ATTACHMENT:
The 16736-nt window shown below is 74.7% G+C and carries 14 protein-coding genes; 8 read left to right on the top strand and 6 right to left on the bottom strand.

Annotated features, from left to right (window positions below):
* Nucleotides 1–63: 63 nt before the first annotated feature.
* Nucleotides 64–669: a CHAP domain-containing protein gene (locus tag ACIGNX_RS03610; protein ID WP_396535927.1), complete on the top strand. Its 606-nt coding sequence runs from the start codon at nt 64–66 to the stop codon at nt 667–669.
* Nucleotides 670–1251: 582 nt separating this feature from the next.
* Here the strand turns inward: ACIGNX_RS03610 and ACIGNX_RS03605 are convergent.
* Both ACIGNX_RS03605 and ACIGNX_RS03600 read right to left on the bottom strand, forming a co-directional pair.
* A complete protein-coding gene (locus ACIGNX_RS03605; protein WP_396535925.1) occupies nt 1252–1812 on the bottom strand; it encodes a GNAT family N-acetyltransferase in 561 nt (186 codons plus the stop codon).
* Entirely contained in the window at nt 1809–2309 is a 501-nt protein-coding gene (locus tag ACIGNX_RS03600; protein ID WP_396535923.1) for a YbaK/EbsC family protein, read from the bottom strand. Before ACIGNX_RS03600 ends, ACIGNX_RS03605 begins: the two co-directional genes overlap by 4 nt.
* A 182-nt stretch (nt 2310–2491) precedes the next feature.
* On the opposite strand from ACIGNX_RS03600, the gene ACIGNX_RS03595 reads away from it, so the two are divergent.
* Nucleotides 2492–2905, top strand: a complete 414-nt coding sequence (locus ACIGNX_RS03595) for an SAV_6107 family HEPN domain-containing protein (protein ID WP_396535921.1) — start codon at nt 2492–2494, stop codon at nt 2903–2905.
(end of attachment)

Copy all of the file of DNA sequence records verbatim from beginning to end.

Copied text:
The 16736-nt window shown below is 74.7% G+C and carries 14 protein-coding genes; 8 read left to right on the top strand and 6 right to left on the bottom strand.

Annotated features, from left to right (window positions below):
* Nucleotides 1–63: 63 nt before the first annotated feature.
* Nucleotides 64–669: a CHAP domain-containing protein gene (locus tag ACIGNX_RS03610; protein ID WP_396535927.1), complete on the top strand. Its 606-nt coding sequence runs from the start codon at nt 64–66 to the stop codon at nt 667–669.
* Nucleotides 670–1251: 582 nt separating this feature from the next.
* Here the strand turns inward: ACIGNX_RS03610 and ACIGNX_RS03605 are convergent.
* Both ACIGNX_RS03605 and ACIGNX_RS03600 read right to left on the bottom strand, forming a co-directional pair.
* A complete protein-coding gene (locus ACIGNX_RS03605; protein WP_396535925.1) occupies nt 1252–1812 on the bottom strand; it encodes a GNAT family N-acetyltransferase in 561 nt (186 codons plus the stop codon).
* Entirely contained in the window at nt 1809–2309 is a 501-nt protein-coding gene (locus tag ACIGNX_RS03600; protein ID WP_396535923.1) for a YbaK/EbsC family protein, read from the bottom strand. Before ACIGNX_RS03600 ends, ACIGNX_RS03605 begins: the two co-directional genes overlap by 4 nt.
* A 182-nt stretch (nt 2310–2491) precedes the next feature.
* On the opposite strand from ACIGNX_RS03600, the gene ACIGNX_RS03595 reads away from it, so the two are divergent.
* Nucleotides 2492–2905, top strand: a complete 414-nt coding sequence (locus ACIGNX_RS03595) for an SAV_6107 family HEPN domain-containing protein (protein ID WP_396535921.1) — start codon at nt 2492–2494, stop codon at nt 2903–2905.